If you only have to see one thing, then it should be the castle! It is the largest residence of a head of state.
Considered by the Guinness Book as the largest residence of a head of state, the Castle measures 1 km from east to west and about 400 m from north to south. Each era has contributed to the construction of this prestigious complex. All architectural styles coexist on this slate hill, creating an unforgettable panorama. Symbol of the evolution of a people, the Castle was built in 870, when the first Bohemian prince, Bočivoj, built a fortified town around a wooden structure. It evolved with the fires, constructions and alterations carried out by its various occupants, but its current appearance mainly reflects the work undertaken under Empress Maria Theresa from 1740 to 1780.
First court. It is the main entrance to the Castle, the main courtyard or ceremonies. Every day at noon, summer and winter, you will attend the "big" shift of the guard, a well-ordered ballet of about twenty minutes that concerns the 40 or so guards assigned to guard the castle. The monumental gate separating the first courtyard from the square is surmounted by giants sculpted by I. Platzer. They symbolize the battle of the Titans. On the left of the main courtyard, you can access the "gardens on the bastion" (zahrada na bašté) designed by Jože Plečnik in the 1930s. The Mathias Gate is the oldest of the remains of the Castle. It stood on the ramparts. As you walk through the door, note on the left the large staircase of the room Plečnik : it is the major work of this architect to whom the development of part of the Castle and gardens was entrusted between 1920 and 1930. It leads to the famous Spanish hall and the Rodolphe Gallery. These rooms, all of which are stucco and gilded, are sometimes open to the public (concerts, for example). Do not miss this opportunity for an ephemeral intrusion into the world of the Habsburgs...
Second courtyard. This courtyard was built on the site of an old suburb in the 16th century, then transformed in 1775 by N. Pacassi during the reign of Maria Theresa. In the centre of the courtyard, a beautiful baroque fountain from 1686 and a Renaissance well. This courtyard serves the gallery of the Castle (open from Tuesday to Sunday from 10am to 4pm) which today houses works from Tintoretto, Titian, Rubens, etc. In the southeast corner, the Holy Cross Chapel contains the treasure of Saint-Guy Cathedral: a unique collection of liturgical objects collected since the 10th century.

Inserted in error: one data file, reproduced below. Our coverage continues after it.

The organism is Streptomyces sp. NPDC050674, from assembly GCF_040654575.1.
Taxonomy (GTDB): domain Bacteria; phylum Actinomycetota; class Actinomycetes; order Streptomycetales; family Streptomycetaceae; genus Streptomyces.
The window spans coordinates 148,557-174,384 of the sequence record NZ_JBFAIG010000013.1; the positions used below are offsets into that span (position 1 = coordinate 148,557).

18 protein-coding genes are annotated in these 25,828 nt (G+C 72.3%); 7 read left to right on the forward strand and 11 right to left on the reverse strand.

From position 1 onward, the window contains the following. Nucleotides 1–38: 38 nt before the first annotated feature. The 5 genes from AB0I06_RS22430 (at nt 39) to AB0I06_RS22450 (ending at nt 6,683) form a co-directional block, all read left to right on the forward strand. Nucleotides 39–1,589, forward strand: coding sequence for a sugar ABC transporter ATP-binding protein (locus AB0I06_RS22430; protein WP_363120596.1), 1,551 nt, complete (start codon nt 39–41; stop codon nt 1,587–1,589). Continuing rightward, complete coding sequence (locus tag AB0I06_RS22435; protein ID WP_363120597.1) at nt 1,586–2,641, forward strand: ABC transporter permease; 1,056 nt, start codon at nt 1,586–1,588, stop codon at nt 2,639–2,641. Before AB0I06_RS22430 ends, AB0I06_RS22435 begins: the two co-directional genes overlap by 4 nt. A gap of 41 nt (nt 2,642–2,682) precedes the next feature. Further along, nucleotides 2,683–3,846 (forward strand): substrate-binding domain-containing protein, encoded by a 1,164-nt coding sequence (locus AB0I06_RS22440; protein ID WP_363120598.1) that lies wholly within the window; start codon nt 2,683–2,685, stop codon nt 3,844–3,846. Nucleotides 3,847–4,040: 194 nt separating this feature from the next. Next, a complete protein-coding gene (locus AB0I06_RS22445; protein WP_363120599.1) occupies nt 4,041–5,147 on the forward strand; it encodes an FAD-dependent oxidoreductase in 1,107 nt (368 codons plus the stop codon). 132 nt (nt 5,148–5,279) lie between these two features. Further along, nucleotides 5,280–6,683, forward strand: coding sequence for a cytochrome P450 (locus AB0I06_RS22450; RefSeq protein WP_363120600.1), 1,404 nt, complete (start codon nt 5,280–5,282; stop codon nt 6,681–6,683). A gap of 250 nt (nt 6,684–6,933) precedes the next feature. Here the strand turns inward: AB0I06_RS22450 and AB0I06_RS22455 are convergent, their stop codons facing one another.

Third court. Dominated by the side of Saint-Guy Cathedral, this courtyard is built on the remains of Romanesque and Gothic houses. The work undertaken in 1929 revealed part of the cathedral. The monolith, which stands more than 16 m high, is the work of Plečnik, dedicated to the memory of the victims of the First World War. The equestrian statue represents Saint George defeating the dragon. It dates back to 1373. On the tower, the two superimposed clocks indicate one the hours, the other the minutes. A visit to the Gothic rooms of the old royal palace once inhabited by the Bohemian kings is a must. Go directly to the Vladislav room, 62 m long; it is here that the banquets organized for the coronations as well as the knights' tournaments took place. More recently, in 1948, it was the place where President Clément Gottwald was elected, and Gustav Husak was elected in 1975.
Every day 6am-22pm, 250 Kč/350 Kč depending on the chosen circuit. Free access Monday 4pm-6pm. Audioguides 350 Kč.
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